Boundary issue with India will be resolved through diplomatic talks: Oli

FILE PHOTO: Prime Minister Narendra Modi (right) with his Nepalese counterpart K P Sharma Oli at Hyderabad House in New Delhi in 2018

Nepal Prime Minister KP Sharma Oli on Monday said that the ongoing border disputes with India will be resolved through diplomatic talks.

Although Nepal and India held ministerial level talks in New Delhi last month, the two sides sides could not hammer out the differences after the Himalayan nation unveiled a new map in May 2020.

He made the remarks at a seminar titled, 'Nepal's International Border Security and Areas of Coordination among Border Management related Agencies', organised by the Nepal Army.

Oli, who is also the Defence Minister, argued that relations with neighbouring nations could be made cordial and emboldened only on the basis of facts, equality, respect and justice and not on hegemonic measures.

"In order to consolidate the Nepal-India ties in a cordial manner, we had to print the map and talk to India. Our relations could turn cordial by only returning our territory through dialogue. Border disputes are prevailing in Susta and Kanchanpur," he said.

Nepal and India has had boundary rows since long in the Susta and Kalapani area and during the Indian Prime Minister Narendra Modi's visit to Nepal in 2014, both sides had delegated to resolve the dispute at Foreign Secretaries levels but they could not meet.

In November 2019, New Delhi came up with a new political map incorporating Kalapani in its territory.

Nepal objected to the Indian move and offered talks at diplomatic level but India suggested face-to-face talks only once the Covid crisis was over.

But in May 2020 after India opened up a new 80 km link road in Uttarakhand via Lipu Lekh that Nepal claims its own, the Himalayan nation once again objected the move and offered talks.

After New Delhi failed to respond to the repeated calls, Nepal on May 20, 2020, unveiled the

new political map of the country incorporating the disputed territory.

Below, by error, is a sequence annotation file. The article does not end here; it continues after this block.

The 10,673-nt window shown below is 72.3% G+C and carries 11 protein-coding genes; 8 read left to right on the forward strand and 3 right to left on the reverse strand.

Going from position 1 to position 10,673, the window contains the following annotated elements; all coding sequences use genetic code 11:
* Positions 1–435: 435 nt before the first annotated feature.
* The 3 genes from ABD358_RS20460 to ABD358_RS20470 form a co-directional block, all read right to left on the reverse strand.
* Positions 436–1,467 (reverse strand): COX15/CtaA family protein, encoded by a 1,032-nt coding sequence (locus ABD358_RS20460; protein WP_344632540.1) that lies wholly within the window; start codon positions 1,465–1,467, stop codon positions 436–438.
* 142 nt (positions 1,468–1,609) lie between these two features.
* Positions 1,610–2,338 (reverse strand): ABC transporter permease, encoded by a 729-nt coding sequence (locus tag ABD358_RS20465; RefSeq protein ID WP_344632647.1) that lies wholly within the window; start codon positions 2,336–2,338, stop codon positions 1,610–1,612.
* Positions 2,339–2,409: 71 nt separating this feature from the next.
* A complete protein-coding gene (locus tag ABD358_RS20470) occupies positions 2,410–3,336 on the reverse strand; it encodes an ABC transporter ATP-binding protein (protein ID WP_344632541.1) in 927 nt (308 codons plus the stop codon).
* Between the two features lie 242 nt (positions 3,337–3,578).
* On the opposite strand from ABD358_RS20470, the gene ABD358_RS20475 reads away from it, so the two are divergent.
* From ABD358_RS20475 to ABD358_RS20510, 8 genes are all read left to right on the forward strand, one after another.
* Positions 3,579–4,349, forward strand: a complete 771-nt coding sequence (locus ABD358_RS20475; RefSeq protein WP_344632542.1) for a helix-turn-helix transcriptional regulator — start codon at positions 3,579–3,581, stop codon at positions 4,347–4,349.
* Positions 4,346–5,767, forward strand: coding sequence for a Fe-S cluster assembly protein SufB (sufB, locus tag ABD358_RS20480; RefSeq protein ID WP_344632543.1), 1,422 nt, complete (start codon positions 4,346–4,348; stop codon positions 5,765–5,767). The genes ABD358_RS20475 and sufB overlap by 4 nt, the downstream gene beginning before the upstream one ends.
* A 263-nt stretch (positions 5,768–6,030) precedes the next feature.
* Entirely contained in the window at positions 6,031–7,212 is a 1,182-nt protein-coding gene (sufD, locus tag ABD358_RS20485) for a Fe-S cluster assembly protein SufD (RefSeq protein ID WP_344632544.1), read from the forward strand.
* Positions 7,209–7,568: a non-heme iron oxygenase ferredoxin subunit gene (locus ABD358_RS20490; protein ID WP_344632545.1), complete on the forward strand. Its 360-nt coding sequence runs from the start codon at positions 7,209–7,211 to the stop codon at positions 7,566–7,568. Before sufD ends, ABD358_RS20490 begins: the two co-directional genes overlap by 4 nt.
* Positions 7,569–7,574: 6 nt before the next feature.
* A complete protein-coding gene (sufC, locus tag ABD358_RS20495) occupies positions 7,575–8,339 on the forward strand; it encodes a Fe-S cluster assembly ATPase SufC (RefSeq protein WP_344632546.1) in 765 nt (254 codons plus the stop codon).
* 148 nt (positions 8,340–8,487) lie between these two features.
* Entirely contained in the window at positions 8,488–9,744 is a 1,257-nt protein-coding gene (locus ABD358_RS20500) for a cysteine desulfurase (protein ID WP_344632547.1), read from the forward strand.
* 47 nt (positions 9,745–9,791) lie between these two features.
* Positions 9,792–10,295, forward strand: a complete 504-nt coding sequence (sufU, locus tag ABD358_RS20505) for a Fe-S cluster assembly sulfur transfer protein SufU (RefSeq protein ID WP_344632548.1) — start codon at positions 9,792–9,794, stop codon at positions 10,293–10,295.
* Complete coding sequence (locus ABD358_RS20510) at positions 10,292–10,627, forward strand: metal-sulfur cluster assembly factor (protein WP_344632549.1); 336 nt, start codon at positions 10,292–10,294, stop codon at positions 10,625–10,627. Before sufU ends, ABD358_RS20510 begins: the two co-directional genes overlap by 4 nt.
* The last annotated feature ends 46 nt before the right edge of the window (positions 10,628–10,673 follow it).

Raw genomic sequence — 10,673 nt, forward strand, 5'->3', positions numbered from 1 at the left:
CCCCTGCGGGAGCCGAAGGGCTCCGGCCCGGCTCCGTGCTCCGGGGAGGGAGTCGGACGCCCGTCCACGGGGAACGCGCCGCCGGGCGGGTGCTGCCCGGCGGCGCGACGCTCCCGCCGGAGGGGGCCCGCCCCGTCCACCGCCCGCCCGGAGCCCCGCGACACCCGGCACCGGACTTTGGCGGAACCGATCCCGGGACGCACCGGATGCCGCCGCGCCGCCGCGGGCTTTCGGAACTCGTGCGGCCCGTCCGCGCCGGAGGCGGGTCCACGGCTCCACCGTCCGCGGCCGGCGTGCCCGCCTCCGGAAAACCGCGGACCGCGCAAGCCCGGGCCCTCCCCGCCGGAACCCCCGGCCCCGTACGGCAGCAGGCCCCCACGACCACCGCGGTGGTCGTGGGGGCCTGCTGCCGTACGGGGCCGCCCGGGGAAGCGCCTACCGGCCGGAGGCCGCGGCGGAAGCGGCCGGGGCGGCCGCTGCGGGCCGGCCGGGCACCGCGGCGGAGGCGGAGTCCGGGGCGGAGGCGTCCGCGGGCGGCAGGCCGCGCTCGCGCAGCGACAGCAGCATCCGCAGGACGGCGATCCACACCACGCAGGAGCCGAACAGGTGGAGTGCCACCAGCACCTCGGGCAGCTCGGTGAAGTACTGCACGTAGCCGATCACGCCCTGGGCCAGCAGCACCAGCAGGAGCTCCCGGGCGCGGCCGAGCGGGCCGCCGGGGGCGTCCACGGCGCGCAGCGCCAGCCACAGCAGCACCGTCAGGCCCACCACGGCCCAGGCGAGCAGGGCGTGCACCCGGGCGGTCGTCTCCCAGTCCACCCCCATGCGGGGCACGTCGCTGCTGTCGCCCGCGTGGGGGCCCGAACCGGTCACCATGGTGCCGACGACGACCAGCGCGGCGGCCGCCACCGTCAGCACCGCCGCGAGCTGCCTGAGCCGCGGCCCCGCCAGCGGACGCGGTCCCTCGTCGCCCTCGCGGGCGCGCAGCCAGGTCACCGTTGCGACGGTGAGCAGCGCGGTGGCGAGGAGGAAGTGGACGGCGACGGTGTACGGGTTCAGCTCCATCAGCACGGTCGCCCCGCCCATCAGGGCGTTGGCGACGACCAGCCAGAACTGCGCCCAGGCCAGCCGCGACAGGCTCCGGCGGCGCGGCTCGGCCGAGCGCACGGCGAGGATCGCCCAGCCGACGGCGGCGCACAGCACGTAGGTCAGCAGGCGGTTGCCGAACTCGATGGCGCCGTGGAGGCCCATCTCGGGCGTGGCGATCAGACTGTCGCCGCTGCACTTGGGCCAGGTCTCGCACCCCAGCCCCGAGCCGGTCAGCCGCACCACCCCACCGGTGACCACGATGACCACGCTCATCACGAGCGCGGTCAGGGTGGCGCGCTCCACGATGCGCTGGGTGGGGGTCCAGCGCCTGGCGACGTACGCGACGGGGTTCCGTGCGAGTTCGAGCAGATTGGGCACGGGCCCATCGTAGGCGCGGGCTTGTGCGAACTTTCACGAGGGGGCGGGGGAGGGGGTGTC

India immediately rejected the decision calling it as a "cartographic assertion".

Addressing Monday's seminar, Oli further said that open and friendly dialogue would be held with India regarding the issue of Limpiyadhura, Lipulekh and Kalapani based on facts and evidences.

"We must retain our territory. Both the nations should consider fact and truth in maintaining

relations. Are both the countries in position to claim other's territory?" he queried.

"There have been some historically-unsolved border problems. The issue of Limpiyadhura, Lipulekh and Kalapani has remained unaddressed for the past 58 years. We were forced to get displaced silently when the then ruler did not dare to speak up against the intrusion."

It is also true that our move has increased misunderstanding with India, Oli said, adding: "We need to assert claim on our territory at any cost."

The border security agencies should be highly cautious when the border affairs become more sensitive, noted the Prime Minister.

"We have been admonished and warned while claiming our territory," he said, adding that "there would be a dialogue in future to resolve the border disputes".

He also directed the concerned authorities to pay special attention towards preventing the intrusion of Nepali territories and misusing the no-man's land.

Border security is an integral part of national security, Oli said. "How can a nation remain secured when there is no border security? We have framed a working policy to implement security policy to that end."




(Only the headline and picture of this report may have been reworked by the Business Standard staff; the rest of the content is auto-generated from a syndicated feed.)

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